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U.S. Public Opinion In Line With Iraq Study Group's ProposalsDecember 5, 2006
Americans Strongly Endorse Engaging Iran and Syria,
Majority Favors Timeline for U.S. Withdrawal of Two Years or Less
A new poll by WorldPublicOpinion.org finds that three out of four Americans believe that in order to stabilize Iraq the United States should enter into talks with Iran and Syria, and eight in ten support an international conference on Iraq. A majority also opposes keeping U.S. forces in Iraq indefinitely and instead supports committing to a timetable for their withdrawal within two years or less.
Iraq Study Group Chairmen Lee Hamilton and James Baker (USIP).
The poll shows that the attitudes of the U.S. public are consistent with several key proposals endorsed by the Iraq Study Group, which released its recommendations Dec. 6. The bipartisan commission suggested opening negotiations with Iraqï¿½s neighbors and holding an international conference. It also recommended that the United States establish the goal of withdrawing most combat forces from Iraq by early 2008.
The poll of 1,326 Americans was developed in conjunction with the conference, ï¿½Leveraging U.S. Strength in an Uncertain World,ï¿½ to be held by the Stanley Foundation Dec. 7 at the Ronald Reagan Building, 1300 Pennsylvania Ave.,Washington, D.C. Results of the full survey, which covers a wide range of international security issues, will be released at the conference on Thursday.
Steven Kull, editor of WorldPublicOpinion.org and director of the Program on International Policy Attitudes at the University of Maryland, said that the findings showed broad public support for the Iraq Study Group's proposals.
ï¿½There is potential for finding some bipartisan consensus on the next steps for the U.S. to take in Iraq,ï¿½ Kull said.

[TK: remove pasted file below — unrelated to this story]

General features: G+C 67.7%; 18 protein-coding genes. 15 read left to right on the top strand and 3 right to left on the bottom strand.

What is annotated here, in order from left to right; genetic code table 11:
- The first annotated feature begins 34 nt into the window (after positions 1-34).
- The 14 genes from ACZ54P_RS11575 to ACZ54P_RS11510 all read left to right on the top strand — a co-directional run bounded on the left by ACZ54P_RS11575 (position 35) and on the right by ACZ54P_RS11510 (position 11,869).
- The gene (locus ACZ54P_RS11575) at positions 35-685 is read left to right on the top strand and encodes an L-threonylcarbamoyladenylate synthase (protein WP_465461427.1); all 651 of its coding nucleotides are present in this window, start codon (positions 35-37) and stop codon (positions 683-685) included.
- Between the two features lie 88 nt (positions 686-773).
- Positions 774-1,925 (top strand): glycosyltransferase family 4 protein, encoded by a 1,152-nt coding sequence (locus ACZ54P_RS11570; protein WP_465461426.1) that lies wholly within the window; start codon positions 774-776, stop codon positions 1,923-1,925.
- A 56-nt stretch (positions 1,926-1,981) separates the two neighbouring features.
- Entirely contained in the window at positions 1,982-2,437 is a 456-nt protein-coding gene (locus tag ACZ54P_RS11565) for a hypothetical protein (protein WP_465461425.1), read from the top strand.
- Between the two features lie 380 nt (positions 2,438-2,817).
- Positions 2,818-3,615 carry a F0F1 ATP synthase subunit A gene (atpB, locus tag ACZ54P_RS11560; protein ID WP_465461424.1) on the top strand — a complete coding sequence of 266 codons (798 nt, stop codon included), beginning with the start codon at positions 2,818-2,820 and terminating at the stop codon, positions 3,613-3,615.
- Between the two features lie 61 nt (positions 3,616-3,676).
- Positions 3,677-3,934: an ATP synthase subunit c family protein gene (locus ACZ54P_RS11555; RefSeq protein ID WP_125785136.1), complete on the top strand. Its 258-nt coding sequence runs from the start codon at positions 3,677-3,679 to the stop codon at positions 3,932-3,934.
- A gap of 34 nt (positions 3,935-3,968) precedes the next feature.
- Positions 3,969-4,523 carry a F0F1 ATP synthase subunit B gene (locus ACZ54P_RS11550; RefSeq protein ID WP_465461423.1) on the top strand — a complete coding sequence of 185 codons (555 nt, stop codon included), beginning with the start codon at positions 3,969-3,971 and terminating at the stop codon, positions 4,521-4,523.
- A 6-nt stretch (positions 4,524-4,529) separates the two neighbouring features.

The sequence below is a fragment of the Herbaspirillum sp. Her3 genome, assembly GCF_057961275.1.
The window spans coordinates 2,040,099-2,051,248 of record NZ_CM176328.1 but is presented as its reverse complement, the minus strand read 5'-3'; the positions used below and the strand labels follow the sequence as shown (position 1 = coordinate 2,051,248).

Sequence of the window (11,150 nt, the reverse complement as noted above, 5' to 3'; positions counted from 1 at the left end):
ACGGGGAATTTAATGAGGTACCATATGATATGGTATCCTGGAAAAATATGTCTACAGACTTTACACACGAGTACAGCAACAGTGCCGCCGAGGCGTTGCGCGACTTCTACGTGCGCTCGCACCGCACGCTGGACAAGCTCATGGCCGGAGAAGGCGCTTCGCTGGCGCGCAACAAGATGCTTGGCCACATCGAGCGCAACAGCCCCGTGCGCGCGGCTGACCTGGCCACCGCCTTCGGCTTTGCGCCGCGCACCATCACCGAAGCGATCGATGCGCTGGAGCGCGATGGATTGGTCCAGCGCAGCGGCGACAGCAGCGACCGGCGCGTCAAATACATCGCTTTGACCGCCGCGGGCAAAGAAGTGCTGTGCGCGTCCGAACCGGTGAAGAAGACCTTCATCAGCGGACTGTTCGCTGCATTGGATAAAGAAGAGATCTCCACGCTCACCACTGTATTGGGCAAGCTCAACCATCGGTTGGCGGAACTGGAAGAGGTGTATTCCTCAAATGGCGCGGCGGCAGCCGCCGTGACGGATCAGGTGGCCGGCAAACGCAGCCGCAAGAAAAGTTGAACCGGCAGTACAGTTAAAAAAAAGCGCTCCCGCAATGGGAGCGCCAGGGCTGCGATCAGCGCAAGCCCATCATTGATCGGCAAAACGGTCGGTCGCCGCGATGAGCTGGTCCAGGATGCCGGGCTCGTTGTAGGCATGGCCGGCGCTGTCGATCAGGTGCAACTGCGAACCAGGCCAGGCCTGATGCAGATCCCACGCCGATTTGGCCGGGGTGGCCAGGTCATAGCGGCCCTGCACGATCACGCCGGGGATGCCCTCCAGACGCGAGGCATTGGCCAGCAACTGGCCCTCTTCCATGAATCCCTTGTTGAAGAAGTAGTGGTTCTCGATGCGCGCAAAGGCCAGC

WorldPublicOpinion.org told respondents that there is ï¿½a debate about whether to work with Iraqï¿½s neighbors with whom we have other disputes.ï¿½ Nonetheless, 75 percent say that the United States should have talks with Iran and the exact same number say that the United States should have talks with Syria. This diplomatic approach is endorsed overwhelmingly by both parties: eight in ten Democrats and seven in ten Republicans endorse talking with both Iran and Syria.
There is also strong bipartisan support for calling a major international conference where diplomats from the United States, Europe, the United Nations and the Arab world could meet Iraqi leaders to discuss how to stabilize Iraq and encourage economic growth there. Seventy-nine percent (Republicans 79%, Democrats 80%) say they support such a conference; only 18 percent believe that instead foreign leaders should ï¿½stay out of Iraqï¿½s affairs.ï¿½
There are partisan differences on this issue, however. While most Democrats (78%) think U.S. forces should be out within two-years or less, including 61 percent who favor a one-year or less, a majority of Republicans (64%) believe forces should be withdrawn only as security improves. Fifty-six percent of Independents also support withdrawal within two years.